New advancements in blockchain technology look to disrupt several industries and practices – contract law being one of them. Smart contracts, one of the many uses of blockchain technology, are self-executing and self-enforcing digital agreements that utilize decentralized cryptographic mechanisms. It is theorized that smart contracts will soon eliminate the need for contract law, thus sending this law profession into extinction. As feasible as this theory sounds, it falls short because it wrongly assumes that contract law exists for the sole purpose of enforcement. This article will discuss how smart contracts work and how they will help, not hurt, the contract law profession.
Evolution of Smart Contracts
Over the last decade, contracts have taken new form with the help of digitalization. Contracts can now be executed, and even enforced, online. There are four distinct levels of digital contracts: electronic contracts, data oriented contracts, computable contracts, and smart contracts.
Electronic contracts are contracts in digital form. An example of an electronic contract is the terms of service agreement you sign, but probably don’t read, before signing up for a website like Amazon or Facebook. Courts apply contract law to electronic contracts in the same manner as paper contracts so its substance and execution are still dependent upon human input.
Data oriented contracts are contracts in which agreed upon conditions are executable by a computer system. Purchase agreements are a form of this type of contract where a payment from one or more parties can be processed via electronic payment systems.
Computable contracts are contracts in which a computer system is given the power to asses performance or compliance, and take predetermined action based on its assessment. For example, when you pay for a monthly subscription the payment will ensure access to the product or service. However, if payment is not made then the subscription automatically expires.
Smart contracts, as previously defined, are both self-executing and self-enforced. The easiest example of a smart contract would be a vending machine. Money is put into a vending machine and the computer system determines the amount of the payment made. Next, the vending machine user chooses the desired product and the vending machine automatically dispenses the desired good. There is no intermediary needed and after the item is dispensed then the contract has been fully executed.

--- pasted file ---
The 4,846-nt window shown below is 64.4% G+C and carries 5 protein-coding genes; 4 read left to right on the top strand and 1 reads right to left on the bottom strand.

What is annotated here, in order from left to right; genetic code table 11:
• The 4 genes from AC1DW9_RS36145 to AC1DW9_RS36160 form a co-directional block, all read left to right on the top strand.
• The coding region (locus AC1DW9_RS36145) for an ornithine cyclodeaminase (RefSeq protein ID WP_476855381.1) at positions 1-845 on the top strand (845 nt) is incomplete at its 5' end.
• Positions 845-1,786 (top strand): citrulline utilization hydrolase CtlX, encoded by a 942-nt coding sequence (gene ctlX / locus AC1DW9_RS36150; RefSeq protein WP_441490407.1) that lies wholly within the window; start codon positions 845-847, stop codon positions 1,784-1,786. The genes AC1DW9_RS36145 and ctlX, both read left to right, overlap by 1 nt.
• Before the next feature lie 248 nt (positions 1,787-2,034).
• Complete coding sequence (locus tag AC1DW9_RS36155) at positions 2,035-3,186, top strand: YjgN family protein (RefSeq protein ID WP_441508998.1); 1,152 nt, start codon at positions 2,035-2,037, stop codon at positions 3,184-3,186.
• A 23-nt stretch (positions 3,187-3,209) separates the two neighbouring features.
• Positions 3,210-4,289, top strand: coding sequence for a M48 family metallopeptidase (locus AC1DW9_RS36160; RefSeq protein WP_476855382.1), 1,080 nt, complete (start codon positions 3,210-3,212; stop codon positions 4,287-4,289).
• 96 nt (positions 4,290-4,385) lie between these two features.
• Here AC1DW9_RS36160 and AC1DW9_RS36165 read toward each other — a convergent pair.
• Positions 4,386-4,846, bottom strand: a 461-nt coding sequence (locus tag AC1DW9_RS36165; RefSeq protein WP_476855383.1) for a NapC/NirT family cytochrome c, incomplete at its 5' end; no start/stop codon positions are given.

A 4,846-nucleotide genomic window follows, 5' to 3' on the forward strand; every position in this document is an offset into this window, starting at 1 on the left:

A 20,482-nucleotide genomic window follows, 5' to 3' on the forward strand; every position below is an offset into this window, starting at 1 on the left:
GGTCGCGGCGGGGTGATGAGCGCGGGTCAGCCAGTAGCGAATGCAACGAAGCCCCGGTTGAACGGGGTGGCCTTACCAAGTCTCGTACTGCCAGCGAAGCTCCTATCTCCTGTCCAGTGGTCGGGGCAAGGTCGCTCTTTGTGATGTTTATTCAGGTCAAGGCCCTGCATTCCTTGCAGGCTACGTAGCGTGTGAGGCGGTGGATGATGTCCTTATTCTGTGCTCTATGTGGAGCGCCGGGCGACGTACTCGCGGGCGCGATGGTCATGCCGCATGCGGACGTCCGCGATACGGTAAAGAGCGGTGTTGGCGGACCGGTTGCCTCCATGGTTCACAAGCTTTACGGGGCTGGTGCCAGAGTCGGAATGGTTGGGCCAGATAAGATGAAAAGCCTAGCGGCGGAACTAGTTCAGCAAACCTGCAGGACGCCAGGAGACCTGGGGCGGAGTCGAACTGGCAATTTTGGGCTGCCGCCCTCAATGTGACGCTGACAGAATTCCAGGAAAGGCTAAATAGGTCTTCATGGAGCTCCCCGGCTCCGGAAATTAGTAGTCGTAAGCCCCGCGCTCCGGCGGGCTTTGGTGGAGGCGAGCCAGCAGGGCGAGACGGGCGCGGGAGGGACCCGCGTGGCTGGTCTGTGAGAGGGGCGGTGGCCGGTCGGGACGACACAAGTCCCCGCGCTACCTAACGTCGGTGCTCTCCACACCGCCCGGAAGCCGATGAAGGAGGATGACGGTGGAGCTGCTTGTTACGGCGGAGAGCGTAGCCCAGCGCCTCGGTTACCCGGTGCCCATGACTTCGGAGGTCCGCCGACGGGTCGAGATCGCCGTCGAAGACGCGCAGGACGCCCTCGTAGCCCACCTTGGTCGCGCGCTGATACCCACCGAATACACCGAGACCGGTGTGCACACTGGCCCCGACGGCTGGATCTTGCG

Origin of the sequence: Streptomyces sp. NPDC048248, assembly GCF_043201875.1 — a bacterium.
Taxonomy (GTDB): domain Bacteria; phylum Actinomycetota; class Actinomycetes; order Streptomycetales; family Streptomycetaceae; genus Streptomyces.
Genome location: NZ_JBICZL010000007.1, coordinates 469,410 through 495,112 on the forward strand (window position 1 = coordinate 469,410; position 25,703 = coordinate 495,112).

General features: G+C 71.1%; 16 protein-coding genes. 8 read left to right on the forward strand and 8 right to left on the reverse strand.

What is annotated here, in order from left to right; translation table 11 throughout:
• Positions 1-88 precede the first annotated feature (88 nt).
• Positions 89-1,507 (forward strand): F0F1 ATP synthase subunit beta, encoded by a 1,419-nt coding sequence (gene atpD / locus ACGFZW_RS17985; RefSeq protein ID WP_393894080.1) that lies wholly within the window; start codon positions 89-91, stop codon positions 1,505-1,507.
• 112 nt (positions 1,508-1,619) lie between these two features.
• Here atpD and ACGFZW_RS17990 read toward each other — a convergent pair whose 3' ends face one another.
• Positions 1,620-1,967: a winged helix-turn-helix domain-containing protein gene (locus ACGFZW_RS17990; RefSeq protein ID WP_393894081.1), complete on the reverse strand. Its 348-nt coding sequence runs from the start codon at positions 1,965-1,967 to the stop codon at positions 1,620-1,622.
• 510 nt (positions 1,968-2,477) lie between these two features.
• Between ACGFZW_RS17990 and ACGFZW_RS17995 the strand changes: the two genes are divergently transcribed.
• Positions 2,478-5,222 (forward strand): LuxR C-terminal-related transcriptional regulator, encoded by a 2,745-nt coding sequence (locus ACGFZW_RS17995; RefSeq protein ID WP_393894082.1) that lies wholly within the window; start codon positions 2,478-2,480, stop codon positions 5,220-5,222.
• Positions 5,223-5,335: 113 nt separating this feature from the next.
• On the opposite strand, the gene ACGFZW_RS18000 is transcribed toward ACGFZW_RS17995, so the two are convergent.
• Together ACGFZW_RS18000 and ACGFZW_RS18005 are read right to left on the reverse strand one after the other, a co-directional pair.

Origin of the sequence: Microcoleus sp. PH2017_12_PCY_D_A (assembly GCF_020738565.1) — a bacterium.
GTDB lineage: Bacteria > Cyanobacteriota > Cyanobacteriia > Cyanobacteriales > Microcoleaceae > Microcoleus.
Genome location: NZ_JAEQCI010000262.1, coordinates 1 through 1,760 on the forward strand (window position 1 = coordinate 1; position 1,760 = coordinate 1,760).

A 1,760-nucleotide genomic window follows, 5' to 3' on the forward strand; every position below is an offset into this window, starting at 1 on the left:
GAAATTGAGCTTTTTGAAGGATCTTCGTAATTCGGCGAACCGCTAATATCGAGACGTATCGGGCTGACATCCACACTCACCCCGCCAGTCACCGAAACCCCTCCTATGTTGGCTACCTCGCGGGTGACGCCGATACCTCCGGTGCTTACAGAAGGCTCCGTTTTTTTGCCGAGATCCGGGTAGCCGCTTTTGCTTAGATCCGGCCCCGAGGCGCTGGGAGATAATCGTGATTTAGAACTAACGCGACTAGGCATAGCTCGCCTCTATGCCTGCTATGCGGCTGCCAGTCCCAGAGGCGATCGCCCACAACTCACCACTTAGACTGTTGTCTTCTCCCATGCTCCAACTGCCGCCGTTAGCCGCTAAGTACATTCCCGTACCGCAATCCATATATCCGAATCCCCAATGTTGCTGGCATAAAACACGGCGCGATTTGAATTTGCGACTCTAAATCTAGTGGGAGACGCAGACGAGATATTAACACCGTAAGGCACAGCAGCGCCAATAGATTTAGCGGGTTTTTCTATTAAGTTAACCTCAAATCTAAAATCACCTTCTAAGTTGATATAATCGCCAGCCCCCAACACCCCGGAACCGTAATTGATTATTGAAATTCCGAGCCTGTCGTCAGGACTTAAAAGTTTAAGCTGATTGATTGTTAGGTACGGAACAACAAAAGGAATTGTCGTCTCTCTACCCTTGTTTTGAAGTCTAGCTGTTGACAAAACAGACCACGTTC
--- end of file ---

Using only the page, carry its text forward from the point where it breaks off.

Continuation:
Blockchain and Smart Contracts
What makes smart contracts possible is blockchain technology. Described in more detail here, blockchain allows for secured payments with digital currency to be exchanged between parties through an immutable ledger. Blockchain technology could be incorporated into contracts allowing for them to be executed automatically, ensuring that no change or alteration to the original contract content has occurred. For example, two people wanted to make a friendly wager on the outcome of the next Superbowl. Both would agree to set aside $100 and based on the outcome of the game the funds would be transferred automatically from one account to the other.
Since contracts are self-enforcing, there is no need for intermediaries like courts or lawyers to ensure performance. However, smart contracts have their limitations and still rely on contract law for legitimacy.
Limitations of Smart Contracts
When determining whether or not a contract is valid the courts look at the substance of the original agreement. According to the standard legal definition, a contract is a promise or agreement that is legally enforceable – a smart contract that is not legally enforceable is not a contract at all. Even though the terms and conditions of the contract were automatically executed and enforced, remediation is still needed to determine whether or not the agreement was a contract to begin with.
Contracts that are illegal, unconscionable or fraudulent cannot be determined by the smart contracts themselves and therefore could not possibly replace the need for contract law. Smart contracts are therefore agreements that are self-executing and self-enforcing whether or not they are legally enforceable.
Even more so, a smart contract that is legally enforceable may not meet the desired requirements of a specific party involved. For example, the delivery of goods might trigger the automatic release of funds to the seller but the goods might not meet the specified requirements of the contract.
For example, the buyer might have wanted 100 blue mugs but instead received 100 red mugs. Performance can be subjective and therefore the need for contract law still exists.
Smart contracts, in their current form, do not constitute the end of contract law as we know it. However, smart contracts can be used to reduce transaction costs, ensure performance, and enforce the agreement. The main distinction between smart contracts and contract law is that smart contracts ensures enforcement while contract law aids in remediation.
For a more detailed analysis of this topic, read Kevin D. Werbach and Nicolas Cornell’s paper entitled Contracts Ex Machina.